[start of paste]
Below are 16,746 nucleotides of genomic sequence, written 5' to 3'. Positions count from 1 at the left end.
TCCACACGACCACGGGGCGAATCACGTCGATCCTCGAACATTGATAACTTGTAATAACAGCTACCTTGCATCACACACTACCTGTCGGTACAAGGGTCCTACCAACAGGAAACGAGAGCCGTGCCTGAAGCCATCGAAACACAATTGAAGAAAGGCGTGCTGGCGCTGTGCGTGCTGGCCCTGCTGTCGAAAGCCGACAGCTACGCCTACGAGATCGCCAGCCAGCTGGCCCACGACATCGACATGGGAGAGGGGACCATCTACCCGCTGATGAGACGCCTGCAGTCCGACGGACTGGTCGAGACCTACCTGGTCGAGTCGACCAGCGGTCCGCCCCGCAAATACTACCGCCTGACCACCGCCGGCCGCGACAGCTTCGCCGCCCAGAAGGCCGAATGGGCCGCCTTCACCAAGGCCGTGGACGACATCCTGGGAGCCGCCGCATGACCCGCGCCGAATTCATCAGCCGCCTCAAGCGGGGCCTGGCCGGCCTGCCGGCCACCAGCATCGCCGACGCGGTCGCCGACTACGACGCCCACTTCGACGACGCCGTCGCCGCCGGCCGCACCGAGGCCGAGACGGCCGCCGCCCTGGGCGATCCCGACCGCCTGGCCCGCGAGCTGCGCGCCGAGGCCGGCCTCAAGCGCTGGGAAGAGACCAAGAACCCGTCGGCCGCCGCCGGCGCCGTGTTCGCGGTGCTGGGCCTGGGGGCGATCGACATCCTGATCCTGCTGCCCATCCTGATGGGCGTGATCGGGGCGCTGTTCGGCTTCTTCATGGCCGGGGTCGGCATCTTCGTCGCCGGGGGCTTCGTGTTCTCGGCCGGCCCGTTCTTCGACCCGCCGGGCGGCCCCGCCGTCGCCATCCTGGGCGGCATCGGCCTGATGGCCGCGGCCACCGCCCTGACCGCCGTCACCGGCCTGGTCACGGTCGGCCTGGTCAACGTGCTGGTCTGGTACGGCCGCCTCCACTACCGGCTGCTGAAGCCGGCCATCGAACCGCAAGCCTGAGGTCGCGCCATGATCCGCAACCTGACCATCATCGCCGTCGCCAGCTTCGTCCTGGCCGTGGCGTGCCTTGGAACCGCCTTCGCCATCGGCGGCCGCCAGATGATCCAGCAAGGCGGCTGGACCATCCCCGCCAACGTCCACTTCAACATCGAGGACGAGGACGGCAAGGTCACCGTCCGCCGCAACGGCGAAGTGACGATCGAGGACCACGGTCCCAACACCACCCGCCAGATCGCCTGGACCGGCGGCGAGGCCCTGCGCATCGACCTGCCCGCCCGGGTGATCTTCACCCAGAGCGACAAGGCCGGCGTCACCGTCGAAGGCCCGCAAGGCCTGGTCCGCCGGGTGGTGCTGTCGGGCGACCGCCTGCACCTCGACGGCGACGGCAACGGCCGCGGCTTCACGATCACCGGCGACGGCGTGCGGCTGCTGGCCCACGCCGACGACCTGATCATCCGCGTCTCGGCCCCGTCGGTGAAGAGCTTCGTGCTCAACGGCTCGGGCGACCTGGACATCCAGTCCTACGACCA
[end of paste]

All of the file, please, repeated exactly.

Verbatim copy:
Below are 16,746 nucleotides of genomic sequence, written 5' to 3'. Positions count from 1 at the left end.
TCCACACGACCACGGGGCGAATCACGTCGATCCTCGAACATTGATAACTTGTAATAACAGCTACCTTGCATCACACACTACCTGTCGGTACAAGGGTCCTACCAACAGGAAACGAGAGCCGTGCCTGAAGCCATCGAAACACAATTGAAGAAAGGCGTGCTGGCGCTGTGCGTGCTGGCCCTGCTGTCGAAAGCCGACAGCTACGCCTACGAGATCGCCAGCCAGCTGGCCCACGACATCGACATGGGAGAGGGGACCATCTACCCGCTGATGAGACGCCTGCAGTCCGACGGACTGGTCGAGACCTACCTGGTCGAGTCGACCAGCGGTCCGCCCCGCAAATACTACCGCCTGACCACCGCCGGCCGCGACAGCTTCGCCGCCCAGAAGGCCGAATGGGCCGCCTTCACCAAGGCCGTGGACGACATCCTGGGAGCCGCCGCATGACCCGCGCCGAATTCATCAGCCGCCTCAAGCGGGGCCTGGCCGGCCTGCCGGCCACCAGCATCGCCGACGCGGTCGCCGACTACGACGCCCACTTCGACGACGCCGTCGCCGCCGGCCGCACCGAGGCCGAGACGGCCGCCGCCCTGGGCGATCCCGACCGCCTGGCCCGCGAGCTGCGCGCCGAGGCCGGCCTCAAGCGCTGGGAAGAGACCAAGAACCCGTCGGCCGCCGCCGGCGCCGTGTTCGCGGTGCTGGGCCTGGGGGCGATCGACATCCTGATCCTGCTGCCCATCCTGATGGGCGTGATCGGGGCGCTGTTCGGCTTCTTCATGGCCGGGGTCGGCATCTTCGTCGCCGGGGGCTTCGTGTTCTCGGCCGGCCCGTTCTTCGACCCGCCGGGCGGCCCCGCCGTCGCCATCCTGGGCGGCATCGGCCTGATGGCCGCGGCCACCGCCCTGACCGCCGTCACCGGCCTGGTCACGGTCGGCCTGGTCAACGTGCTGGTCTGGTACGGCCGCCTCCACTACCGGCTGCTGAAGCCGGCCATCGAACCGCAAGCCTGAGGTCGCGCCATGATCCGCAACCTGACCATCATCGCCGTCGCCAGCTTCGTCCTGGCCGTGGCGTGCCTTGGAACCGCCTTCGCCATCGGCGGCCGCCAGATGATCCAGCAAGGCGGCTGGACCATCCCCGCCAACGTCCACTTCAACATCGAGGACGAGGACGGCAAGGTCACCGTCCGCCGCAACGGCGAAGTGACGATCGAGGACCACGGTCCCAACACCACCCGCCAGATCGCCTGGACCGGCGGCGAGGCCCTGCGCATCGACCTGCCCGCCCGGGTGATCTTCACCCAGAGCGACAAGGCCGGCGTCACCGTCGAAGGCCCGCAAGGCCTGGTCCGCCGGGTGGTGCTGTCGGGCGACCGCCTGCACCTCGACGGCGACGGCAACGGCCGCGGCTTCACGATCACCGGCGACGGCGTGCGGCTGCTGGCCCACGCCGACGACCTGATCATCCGCGTCTCGGCCCCGTCGGTGAAGAGCTTCGTGCTCAACGGCTCGGGCGACCTGGACATCCAGTCCTACGACCA